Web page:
Dunckelfeld

Artikel schließen

19

<strong>

Disclaimer: This text might contain ironic passages.
Disclaimer 2: This might have or not have something to do with this post and its comments.

The web platform is amazing. It’s something that grew and evolved over the years. Generally thats a good thing™.

Nevertheless the notion of what might be a good vs. a bad API changes. Back in 1989 Tim Berners Lee created the Internet. He choose SGML and created HTML as an application of that to mark up documents of text. Life was simple back then.

In the 90s* – cause they felt real fancy – people wanted to control how texts were put on screen. Bold, italic, blinking and scrolling text was the shit. Thus your favorite HTML rendering software** would interpret <b>, <i>, <blink> and <marquee> elements as such. Years later people discovered that they really only need a subset of those: blink and marquee got scrapped.

Next the „semantic“ web was discovered. Those poor HTML elements now not only described how to display their contents. No. Nowadays the element also conveys its contents meaning. <address> for example contains an actual postal address. Your browser can parse that information in a meaningful way (and send you a parcel?).

But wait. What about <strong> and <em>? How are they different to <b> and <i>?

The strong element represents a span of text with strong importance.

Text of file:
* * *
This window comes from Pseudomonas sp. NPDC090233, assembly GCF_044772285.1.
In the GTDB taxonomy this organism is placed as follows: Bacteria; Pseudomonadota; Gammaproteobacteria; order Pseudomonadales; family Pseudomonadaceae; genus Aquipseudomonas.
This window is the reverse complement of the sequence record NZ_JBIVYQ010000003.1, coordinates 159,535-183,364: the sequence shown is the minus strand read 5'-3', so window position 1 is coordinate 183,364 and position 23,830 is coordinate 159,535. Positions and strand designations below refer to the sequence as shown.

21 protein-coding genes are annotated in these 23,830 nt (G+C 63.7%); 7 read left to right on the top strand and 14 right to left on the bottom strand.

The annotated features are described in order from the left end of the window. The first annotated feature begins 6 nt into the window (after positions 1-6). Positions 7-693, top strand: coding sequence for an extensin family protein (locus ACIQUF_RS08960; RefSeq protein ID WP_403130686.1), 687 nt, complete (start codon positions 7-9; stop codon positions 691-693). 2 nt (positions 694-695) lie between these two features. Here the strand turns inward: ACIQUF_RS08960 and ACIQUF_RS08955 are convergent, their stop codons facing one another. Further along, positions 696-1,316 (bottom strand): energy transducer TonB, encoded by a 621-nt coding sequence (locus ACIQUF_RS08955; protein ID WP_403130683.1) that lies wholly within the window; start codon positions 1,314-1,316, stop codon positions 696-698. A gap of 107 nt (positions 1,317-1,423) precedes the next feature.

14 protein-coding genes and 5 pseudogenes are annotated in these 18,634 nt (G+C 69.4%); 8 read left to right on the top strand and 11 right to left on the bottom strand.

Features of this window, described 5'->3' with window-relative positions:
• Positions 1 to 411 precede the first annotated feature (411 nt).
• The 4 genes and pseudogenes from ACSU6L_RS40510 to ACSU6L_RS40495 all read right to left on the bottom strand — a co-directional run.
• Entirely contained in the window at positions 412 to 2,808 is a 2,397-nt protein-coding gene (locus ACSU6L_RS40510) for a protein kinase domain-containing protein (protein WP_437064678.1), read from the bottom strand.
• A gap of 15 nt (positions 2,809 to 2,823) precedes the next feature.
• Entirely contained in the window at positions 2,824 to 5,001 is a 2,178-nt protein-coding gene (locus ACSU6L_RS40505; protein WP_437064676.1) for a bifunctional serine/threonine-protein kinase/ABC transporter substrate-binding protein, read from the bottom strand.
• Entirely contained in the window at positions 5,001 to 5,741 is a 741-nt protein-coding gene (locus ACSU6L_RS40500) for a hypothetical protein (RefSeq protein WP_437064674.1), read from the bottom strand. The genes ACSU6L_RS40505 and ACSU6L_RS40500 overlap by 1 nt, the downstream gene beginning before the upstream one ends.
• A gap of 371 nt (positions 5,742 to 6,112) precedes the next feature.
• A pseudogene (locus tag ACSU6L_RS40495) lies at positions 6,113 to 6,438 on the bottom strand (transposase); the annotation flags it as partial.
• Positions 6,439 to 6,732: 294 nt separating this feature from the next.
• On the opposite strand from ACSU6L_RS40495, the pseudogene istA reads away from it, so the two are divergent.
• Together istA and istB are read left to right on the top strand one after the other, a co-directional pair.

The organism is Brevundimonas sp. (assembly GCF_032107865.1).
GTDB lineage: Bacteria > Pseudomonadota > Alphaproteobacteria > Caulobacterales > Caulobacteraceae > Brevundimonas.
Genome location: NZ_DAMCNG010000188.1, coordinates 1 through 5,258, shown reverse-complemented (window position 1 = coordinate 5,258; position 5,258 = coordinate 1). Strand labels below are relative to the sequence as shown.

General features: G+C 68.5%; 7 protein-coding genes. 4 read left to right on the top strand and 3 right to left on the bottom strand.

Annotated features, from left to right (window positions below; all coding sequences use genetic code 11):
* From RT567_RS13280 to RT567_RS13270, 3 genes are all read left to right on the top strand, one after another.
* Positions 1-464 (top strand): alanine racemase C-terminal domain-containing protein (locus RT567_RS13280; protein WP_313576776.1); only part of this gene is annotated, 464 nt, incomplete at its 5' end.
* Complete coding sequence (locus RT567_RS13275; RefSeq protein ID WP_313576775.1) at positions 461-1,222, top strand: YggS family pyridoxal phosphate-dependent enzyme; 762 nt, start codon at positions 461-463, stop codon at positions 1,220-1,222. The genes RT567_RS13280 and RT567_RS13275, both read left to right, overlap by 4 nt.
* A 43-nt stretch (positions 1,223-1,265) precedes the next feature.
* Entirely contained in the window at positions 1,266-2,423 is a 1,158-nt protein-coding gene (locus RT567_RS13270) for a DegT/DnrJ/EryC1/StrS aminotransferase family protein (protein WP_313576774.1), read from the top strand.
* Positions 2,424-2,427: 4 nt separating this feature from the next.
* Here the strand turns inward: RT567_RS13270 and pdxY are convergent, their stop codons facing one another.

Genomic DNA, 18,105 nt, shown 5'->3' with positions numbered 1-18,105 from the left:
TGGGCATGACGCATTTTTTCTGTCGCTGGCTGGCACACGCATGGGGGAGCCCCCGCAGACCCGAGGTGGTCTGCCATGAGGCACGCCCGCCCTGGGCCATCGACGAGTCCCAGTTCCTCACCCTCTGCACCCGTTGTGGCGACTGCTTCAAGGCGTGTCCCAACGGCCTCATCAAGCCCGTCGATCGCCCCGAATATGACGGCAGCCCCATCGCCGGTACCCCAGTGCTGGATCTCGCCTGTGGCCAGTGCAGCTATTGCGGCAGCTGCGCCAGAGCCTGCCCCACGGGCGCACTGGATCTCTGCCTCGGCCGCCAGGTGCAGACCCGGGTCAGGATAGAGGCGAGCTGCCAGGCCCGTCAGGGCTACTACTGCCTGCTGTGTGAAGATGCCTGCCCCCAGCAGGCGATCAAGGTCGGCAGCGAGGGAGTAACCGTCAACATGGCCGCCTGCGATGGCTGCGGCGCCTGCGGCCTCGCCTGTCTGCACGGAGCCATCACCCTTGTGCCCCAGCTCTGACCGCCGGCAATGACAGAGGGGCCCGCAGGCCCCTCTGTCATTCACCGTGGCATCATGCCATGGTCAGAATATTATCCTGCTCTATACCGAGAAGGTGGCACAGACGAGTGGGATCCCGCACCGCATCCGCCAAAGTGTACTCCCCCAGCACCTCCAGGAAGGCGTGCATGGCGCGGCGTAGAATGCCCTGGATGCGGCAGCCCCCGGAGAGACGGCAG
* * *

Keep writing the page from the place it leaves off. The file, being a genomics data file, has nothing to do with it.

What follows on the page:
The b element represents a span of text offset from its surrounding content without conveying any extra emphasis or importance, and for which the conventional typographic presentation is bold text; for example, keywords in a document abstract, or product names in a review.


The em element represents a span of text with emphatic stress.
The i element represents a span of text offset from its surrounding content without conveying any extra emphasis or importance, and for which the conventional typographic presentation is italic text; for example, a taxonomic designation, a technical term, an idiomatic phrase from another language, a thought, or a ship name.
– w3c html reference

Every browsers that adheres to the HTML(5) spec displays b and strong the exact same way. The same goes for i and em. Where is the difference?

Does this minimal difference in semantics really justify two completely new elements? Is there a difference between something being important and something that is not important but is displayed in a way that suggests it is? Is there a difference between emphasized and therefore italic and just plain italic text?

I dare say no.

Are we wrong? You could help us to become wiser by joining our team. We’re hiring! Check out the facebook post mentioned above. 😉

* that’s a decade in which Captain Jack and Mr. President were considered musicians
** browser
*** 6, 13, true